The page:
You can't. If you want to allow someone to do anything as root, they don't need su or sudo to become root. Simply allowing them to run chown and chmod as root will give them root access to the server. Heck.. just allowing them to edit the passwd file as root will give them root access... and this could be with cat, echo, sed, awk, vi, vipw, etc, etc.
This is one of the silliest uses of sudo that we see in the security space... allow someone to run anything as root, but don't let them become root. Duh... it doesn't work that way.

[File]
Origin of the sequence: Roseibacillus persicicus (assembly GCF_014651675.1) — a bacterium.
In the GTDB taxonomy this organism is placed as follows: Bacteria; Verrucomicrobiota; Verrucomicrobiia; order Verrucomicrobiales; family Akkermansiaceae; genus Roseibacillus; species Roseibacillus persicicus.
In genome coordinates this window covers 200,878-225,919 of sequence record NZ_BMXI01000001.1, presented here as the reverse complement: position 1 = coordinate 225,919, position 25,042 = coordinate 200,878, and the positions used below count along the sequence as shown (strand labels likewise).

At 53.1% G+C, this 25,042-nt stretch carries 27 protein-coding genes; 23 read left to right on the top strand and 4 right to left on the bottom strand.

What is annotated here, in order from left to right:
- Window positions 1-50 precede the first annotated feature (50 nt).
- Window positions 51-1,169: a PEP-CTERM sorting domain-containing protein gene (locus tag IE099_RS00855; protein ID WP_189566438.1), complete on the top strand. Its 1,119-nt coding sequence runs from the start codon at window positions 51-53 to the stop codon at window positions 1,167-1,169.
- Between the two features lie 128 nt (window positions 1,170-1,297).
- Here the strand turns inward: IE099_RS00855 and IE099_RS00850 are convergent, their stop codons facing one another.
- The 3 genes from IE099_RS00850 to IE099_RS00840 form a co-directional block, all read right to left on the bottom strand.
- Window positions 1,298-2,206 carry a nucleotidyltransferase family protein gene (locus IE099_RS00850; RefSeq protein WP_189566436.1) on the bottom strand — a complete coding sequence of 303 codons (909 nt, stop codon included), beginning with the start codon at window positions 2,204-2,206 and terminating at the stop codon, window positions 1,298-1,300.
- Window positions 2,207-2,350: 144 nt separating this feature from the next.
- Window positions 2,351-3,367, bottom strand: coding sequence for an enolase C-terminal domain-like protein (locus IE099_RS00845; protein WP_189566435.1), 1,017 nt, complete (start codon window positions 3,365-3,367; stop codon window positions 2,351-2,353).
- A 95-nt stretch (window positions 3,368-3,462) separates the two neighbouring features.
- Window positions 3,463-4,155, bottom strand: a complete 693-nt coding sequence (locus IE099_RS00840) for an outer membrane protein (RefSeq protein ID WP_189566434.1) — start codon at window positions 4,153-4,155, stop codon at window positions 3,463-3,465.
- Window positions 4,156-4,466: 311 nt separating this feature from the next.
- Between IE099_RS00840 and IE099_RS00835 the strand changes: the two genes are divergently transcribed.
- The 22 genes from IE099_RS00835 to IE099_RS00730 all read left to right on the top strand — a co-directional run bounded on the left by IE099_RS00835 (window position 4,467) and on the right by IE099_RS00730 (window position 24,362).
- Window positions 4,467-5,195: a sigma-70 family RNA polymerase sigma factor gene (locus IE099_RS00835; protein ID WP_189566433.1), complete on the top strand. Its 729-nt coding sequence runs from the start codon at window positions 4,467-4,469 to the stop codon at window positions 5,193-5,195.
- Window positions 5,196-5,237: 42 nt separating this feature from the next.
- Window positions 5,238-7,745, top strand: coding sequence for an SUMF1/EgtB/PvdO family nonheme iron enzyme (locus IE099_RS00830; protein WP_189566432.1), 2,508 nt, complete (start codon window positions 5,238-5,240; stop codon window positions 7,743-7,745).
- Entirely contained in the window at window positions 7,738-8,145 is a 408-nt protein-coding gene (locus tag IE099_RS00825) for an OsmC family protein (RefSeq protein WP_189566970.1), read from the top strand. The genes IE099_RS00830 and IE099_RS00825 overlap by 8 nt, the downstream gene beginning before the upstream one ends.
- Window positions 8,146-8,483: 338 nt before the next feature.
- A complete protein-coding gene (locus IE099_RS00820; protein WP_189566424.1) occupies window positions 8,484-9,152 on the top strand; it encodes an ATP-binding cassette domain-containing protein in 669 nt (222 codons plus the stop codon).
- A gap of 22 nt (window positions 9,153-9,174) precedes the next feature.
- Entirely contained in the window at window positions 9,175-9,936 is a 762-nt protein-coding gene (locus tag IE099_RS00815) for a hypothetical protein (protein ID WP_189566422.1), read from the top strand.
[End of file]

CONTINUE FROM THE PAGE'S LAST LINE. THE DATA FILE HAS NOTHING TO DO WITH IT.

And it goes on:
Being root by name isn't special... executing as UID 0 is what matters. All someone would need to do is chmod SUID root /bin/bash and they'd be root. Or simply change their UID in /etc/passwd to 0 and they are root as soon as they login. Two easy examples, but there are many more.
Root access should only be granted to those responsible for the system... and at that point, sudo is a joke... just let them su to root. For non-sysadmin users that need limited root capability, then sudo makes sense, but only if you allow very specific command execution and only if you know enough about how the UNIX OS works that you don't give out root access to risky executables... ie vi, chown, chmod, cp, mv, etc, etc. and that you limit the arguments and execution modes of those commands.